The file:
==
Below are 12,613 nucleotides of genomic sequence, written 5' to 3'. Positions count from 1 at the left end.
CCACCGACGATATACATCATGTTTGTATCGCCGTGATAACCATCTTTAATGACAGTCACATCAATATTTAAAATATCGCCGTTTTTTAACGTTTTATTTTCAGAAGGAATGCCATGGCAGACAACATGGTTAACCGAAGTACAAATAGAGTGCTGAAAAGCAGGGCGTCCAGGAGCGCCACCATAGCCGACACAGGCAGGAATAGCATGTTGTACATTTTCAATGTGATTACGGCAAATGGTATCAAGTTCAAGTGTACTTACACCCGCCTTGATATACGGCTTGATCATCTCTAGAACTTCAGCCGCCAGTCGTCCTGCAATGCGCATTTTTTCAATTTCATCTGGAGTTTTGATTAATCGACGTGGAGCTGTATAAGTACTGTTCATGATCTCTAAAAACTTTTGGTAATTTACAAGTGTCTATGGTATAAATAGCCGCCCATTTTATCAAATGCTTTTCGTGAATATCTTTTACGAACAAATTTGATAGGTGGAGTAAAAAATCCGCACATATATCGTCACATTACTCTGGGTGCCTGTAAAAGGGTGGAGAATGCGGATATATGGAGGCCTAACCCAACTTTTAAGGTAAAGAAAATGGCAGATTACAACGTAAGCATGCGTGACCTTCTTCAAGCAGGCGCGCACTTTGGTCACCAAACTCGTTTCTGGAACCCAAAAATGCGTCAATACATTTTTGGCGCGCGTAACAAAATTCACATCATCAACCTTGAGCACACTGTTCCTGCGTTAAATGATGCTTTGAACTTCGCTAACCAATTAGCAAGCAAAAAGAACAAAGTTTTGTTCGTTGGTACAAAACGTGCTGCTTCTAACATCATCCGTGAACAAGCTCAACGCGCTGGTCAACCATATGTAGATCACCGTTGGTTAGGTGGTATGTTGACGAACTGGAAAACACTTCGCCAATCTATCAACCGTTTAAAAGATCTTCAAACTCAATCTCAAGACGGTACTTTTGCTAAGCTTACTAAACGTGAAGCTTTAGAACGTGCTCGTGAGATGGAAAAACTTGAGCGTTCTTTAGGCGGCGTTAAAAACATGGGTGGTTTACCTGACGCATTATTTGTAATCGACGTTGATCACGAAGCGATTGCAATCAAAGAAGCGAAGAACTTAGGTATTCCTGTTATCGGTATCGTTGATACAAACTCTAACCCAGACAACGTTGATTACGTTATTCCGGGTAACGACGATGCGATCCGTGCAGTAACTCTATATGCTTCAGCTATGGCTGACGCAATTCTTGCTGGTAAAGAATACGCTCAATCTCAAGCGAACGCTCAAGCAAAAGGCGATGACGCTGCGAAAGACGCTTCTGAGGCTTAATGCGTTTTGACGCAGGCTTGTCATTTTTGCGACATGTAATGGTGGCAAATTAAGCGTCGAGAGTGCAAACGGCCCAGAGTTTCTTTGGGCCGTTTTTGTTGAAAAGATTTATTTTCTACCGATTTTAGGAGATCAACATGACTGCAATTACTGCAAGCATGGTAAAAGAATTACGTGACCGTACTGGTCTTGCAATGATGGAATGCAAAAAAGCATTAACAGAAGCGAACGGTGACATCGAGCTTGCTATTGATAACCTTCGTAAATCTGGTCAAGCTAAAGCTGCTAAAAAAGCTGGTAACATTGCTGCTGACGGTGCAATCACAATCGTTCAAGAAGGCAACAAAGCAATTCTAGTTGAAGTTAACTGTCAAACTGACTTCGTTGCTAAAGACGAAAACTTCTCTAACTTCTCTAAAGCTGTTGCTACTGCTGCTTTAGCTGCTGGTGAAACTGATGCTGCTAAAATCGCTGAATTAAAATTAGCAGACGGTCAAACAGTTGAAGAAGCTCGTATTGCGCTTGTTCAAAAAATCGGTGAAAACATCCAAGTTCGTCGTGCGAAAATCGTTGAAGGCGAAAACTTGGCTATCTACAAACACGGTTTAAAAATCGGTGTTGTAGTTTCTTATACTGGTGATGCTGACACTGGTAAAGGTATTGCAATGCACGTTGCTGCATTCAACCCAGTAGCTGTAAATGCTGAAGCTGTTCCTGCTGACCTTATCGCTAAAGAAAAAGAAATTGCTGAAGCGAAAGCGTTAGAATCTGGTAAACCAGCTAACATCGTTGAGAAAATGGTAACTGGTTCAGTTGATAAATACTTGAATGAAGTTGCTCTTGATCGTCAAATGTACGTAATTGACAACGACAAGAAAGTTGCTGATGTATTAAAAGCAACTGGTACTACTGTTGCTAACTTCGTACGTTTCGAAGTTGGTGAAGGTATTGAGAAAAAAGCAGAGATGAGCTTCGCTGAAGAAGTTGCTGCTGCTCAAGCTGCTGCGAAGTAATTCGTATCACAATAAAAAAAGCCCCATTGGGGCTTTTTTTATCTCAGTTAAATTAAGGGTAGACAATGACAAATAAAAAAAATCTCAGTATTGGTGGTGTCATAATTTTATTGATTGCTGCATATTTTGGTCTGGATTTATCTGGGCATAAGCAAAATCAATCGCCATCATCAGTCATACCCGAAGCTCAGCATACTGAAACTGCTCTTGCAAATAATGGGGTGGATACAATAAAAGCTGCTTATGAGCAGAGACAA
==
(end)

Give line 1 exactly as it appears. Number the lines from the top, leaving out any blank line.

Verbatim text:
Below are 12,613 nucleotides of genomic sequence, written 5' to 3'. Positions count from 1 at the left end.